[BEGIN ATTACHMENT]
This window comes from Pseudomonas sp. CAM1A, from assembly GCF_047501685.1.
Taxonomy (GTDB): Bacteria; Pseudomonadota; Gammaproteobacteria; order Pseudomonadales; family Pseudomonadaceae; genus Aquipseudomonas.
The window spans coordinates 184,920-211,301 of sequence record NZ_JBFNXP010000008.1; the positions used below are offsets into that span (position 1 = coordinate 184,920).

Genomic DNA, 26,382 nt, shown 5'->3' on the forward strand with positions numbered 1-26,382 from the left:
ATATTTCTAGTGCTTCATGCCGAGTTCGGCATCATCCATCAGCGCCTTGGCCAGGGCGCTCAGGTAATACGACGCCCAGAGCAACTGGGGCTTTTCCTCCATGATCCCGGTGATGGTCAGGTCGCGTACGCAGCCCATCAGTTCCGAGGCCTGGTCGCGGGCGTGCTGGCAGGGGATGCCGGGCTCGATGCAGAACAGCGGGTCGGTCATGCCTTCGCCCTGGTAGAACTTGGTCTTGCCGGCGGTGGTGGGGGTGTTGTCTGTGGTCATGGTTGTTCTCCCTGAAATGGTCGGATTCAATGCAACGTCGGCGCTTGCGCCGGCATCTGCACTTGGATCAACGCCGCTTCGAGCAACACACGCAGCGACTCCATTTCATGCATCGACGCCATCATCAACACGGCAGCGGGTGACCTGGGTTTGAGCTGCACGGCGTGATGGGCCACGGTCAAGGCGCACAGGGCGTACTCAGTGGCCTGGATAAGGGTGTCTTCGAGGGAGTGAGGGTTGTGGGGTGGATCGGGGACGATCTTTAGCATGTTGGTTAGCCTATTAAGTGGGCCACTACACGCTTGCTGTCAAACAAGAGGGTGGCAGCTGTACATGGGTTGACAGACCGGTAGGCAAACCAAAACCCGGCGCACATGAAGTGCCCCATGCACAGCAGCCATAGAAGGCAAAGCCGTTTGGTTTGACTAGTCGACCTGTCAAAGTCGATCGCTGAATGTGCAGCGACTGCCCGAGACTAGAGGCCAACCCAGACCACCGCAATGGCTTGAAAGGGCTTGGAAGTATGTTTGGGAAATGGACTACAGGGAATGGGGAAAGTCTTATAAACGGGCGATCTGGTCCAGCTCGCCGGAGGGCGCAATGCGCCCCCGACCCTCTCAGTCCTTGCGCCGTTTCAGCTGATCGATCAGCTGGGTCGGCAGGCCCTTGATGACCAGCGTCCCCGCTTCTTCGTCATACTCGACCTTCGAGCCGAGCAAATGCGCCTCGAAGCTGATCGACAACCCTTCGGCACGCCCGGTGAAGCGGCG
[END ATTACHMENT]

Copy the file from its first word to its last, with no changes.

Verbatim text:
This window comes from Pseudomonas sp. CAM1A, from assembly GCF_047501685.1.
Taxonomy (GTDB): Bacteria; Pseudomonadota; Gammaproteobacteria; order Pseudomonadales; family Pseudomonadaceae; genus Aquipseudomonas.
The window spans coordinates 184,920-211,301 of sequence record NZ_JBFNXP010000008.1; the positions used below are offsets into that span (position 1 = coordinate 184,920).

Genomic DNA, 26,382 nt, shown 5'->3' on the forward strand with positions numbered 1-26,382 from the left:
ATATTTCTAGTGCTTCATGCCGAGTTCGGCATCATCCATCAGCGCCTTGGCCAGGGCGCTCAGGTAATACGACGCCCAGAGCAACTGGGGCTTTTCCTCCATGATCCCGGTGATGGTCAGGTCGCGTACGCAGCCCATCAGTTCCGAGGCCTGGTCGCGGGCGTGCTGGCAGGGGATGCCGGGCTCGATGCAGAACAGCGGGTCGGTCATGCCTTCGCCCTGGTAGAACTTGGTCTTGCCGGCGGTGGTGGGGGTGTTGTCTGTGGTCATGGTTGTTCTCCCTGAAATGGTCGGATTCAATGCAACGTCGGCGCTTGCGCCGGCATCTGCACTTGGATCAACGCCGCTTCGAGCAACACACGCAGCGACTCCATTTCATGCATCGACGCCATCATCAACACGGCAGCGGGTGACCTGGGTTTGAGCTGCACGGCGTGATGGGCCACGGTCAAGGCGCACAGGGCGTACTCAGTGGCCTGGATAAGGGTGTCTTCGAGGGAGTGAGGGTTGTGGGGTGGATCGGGGACGATCTTTAGCATGTTGGTTAGCCTATTAAGTGGGCCACTACACGCTTGCTGTCAAACAAGAGGGTGGCAGCTGTACATGGGTTGACAGACCGGTAGGCAAACCAAAACCCGGCGCACATGAAGTGCCCCATGCACAGCAGCCATAGAAGGCAAAGCCGTTTGGTTTGACTAGTCGACCTGTCAAAGTCGATCGCTGAATGTGCAGCGACTGCCCGAGACTAGAGGCCAACCCAGACCACCGCAATGGCTTGAAAGGGCTTGGAAGTATGTTTGGGAAATGGACTACAGGGAATGGGGAAAGTCTTATAAACGGGCGATCTGGTCCAGCTCGCCGGAGGGCGCAATGCGCCCCCGACCCTCTCAGTCCTTGCGCCGTTTCAGCTGATCGATCAGCTGGGTCGGCAGGCCCTTGATGACCAGCGTCCCCGCTTCTTCGTCATACTCGACCTTCGAGCCGAGCAAATGCGCCTCGAAGCTGATCGACAACCCTTCGGCACGCCCGGTGAAGCGGCG